The CCPA applies to for-profit organizations that collect and process California residents’ personal information or do business in the state. Organizations must also meet one of three additional criteria for the CCPA to apply to them: generate an annual gross revenue in excess of $25 million, receive or share personal information of more than 50,000 California residents each year, or obtain at least 50 percent of its annual revenue by selling California residents’ personal information.
The CCPA shares some similarities with the GDPR, such as requiring companies to demonstrate after a data breach that they took reasonable steps to protect that data from a breach, but it also differs from the European regulation.
“The CCPA ignores certain categories of personal data that are covered by the GDPR because they are covered under other U.S. regulations, such as HIPAA,” Limbago says. “The penalties are also a bit different, with the GDPR focused on up to 4 percent of annual global turnover, whereas the CCPA focuses on a per violation fine.”
Unlike the GDPR, the CCPA does not require organizations to hire data protection officers or conduct impact assessments—in some cases.
“The good news is that for companies that are GDPR compliant, it will be much easier to be compliant with the various patchwork of laws coming into effect in the United States,” Limbago adds. “In fact, the lack of harmonized data privacy laws across the United States may pose the biggest compliance challenge given how quickly these policies are emerging.”
Vermont recently passed data privacy measures that apply to data brokers, Colorado passed a consumer data protection law, and Massachusetts is considering privacy legislation. The U.S. Senate Committee on Commerce, Science, and Transportation also held a hearing earlier this year on creating a federal data privacy framework.
“In an age of rapid innovation in technology, consumers need transparency in how their data is collected and used,” said Committee Chairman U.S. Senator Roger Wicker (R-MS). “It is this committee’s responsibility and obligation to develop a federal privacy standard to protect consumers without stifling innovation, investment, or competition.”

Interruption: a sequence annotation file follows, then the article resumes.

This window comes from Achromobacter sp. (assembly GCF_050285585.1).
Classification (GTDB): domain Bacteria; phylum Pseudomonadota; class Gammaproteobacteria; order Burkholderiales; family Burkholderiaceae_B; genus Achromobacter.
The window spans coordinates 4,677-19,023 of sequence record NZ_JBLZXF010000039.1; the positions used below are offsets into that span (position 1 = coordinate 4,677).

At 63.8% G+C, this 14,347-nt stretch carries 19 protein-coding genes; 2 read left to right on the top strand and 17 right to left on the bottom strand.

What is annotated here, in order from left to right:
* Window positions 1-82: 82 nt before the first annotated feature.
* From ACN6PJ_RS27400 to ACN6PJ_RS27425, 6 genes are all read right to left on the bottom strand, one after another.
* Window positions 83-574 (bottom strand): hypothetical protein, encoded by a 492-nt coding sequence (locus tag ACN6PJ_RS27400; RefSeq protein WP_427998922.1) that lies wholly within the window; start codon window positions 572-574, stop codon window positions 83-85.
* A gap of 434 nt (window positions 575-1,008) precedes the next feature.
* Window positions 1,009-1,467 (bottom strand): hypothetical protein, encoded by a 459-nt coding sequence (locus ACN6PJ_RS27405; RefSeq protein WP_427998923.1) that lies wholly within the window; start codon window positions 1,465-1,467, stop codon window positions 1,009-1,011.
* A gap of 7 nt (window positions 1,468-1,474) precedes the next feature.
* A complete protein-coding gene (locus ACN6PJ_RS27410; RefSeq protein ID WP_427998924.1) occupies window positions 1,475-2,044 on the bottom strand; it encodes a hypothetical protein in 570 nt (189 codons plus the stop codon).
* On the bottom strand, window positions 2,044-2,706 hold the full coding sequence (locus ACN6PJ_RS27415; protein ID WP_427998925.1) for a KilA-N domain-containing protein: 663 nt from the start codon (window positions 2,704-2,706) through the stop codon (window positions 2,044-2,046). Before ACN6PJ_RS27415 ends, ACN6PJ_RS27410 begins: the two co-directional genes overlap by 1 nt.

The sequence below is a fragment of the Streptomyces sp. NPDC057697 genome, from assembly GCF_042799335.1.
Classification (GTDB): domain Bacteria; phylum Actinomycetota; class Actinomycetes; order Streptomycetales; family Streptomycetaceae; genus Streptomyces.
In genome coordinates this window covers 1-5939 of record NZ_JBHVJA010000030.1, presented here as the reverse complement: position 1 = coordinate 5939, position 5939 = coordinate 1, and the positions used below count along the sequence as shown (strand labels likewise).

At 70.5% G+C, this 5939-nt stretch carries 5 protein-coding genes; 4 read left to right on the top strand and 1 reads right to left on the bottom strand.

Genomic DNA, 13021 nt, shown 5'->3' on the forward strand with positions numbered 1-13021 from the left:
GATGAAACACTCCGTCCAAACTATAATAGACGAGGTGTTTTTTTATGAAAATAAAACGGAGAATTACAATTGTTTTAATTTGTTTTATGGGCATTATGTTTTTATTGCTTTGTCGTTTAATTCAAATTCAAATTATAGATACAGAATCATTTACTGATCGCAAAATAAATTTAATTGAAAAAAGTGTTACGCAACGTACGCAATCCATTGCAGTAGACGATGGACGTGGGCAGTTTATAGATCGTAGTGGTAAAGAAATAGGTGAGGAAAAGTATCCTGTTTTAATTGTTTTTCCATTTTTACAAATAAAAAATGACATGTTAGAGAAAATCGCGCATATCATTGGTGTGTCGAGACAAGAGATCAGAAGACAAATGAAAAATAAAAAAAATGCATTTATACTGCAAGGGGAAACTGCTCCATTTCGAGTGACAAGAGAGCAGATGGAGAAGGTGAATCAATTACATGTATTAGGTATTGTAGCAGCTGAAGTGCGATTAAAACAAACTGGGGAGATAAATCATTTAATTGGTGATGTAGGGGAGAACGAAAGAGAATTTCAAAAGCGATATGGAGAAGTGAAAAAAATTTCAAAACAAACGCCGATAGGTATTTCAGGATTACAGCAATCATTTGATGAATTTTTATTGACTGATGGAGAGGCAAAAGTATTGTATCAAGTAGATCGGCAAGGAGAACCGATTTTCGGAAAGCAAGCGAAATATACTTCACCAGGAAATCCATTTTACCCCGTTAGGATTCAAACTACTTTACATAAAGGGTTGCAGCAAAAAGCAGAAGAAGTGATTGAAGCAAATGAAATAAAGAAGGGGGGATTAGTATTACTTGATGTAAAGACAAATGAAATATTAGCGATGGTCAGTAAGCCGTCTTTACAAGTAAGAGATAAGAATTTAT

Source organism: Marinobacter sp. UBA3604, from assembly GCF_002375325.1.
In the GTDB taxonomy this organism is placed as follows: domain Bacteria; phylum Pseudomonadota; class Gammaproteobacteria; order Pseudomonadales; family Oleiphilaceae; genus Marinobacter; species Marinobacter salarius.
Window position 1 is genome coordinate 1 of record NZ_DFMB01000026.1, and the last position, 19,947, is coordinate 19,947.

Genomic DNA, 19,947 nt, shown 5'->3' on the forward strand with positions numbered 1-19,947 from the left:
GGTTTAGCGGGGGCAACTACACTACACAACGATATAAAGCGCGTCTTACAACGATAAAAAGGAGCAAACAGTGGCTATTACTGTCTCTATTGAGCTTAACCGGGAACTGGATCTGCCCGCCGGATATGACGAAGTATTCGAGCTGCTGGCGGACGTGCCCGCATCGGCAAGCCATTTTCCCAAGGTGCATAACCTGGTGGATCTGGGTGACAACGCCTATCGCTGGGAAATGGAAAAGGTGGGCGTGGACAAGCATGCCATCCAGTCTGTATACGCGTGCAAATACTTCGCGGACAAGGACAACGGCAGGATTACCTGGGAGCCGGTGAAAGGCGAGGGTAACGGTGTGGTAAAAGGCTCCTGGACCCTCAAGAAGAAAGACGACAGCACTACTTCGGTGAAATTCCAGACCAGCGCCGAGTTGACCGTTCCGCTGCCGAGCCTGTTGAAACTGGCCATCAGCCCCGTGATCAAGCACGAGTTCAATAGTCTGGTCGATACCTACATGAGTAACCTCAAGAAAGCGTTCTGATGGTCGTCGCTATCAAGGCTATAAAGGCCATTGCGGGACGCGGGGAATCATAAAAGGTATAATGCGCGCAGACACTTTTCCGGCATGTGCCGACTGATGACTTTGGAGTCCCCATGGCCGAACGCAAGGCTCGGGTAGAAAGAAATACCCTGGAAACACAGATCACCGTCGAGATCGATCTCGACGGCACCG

However, Limbago says she thinks the United States will work to federally harmonize data breach laws before adopting federal privacy provisions, which are likely to meet more resistance.
“There are currently over 50 data breach notification laws in the United States, each with slightly different provisions and requirements,” she says.
And in the international arena, nations will likely move in one of two directions—embracing the GDPR with similar regulations or adopting a more authoritarian view. Vietnam, for instance, recently enacted a law that requires Internet companies to remove content that communist authorities contend is against the state. Companies that collect data on Vietnamese citizens are also required to have an office in the country.
India is also considering data privacy legislation that would require companies that collect Indians’ user data to store that data in the country, and for personal data to be processed in the interest of the state.
“These new laws tend to limit free speech and mandate government access to data,” Limbago explains. “While China and Russia best exemplify this competing framework, Vietnam’s recent data law and the one under debate in India both reflect aspects of authoritarian versions of data protection, and it is a model that continues to spread globally.”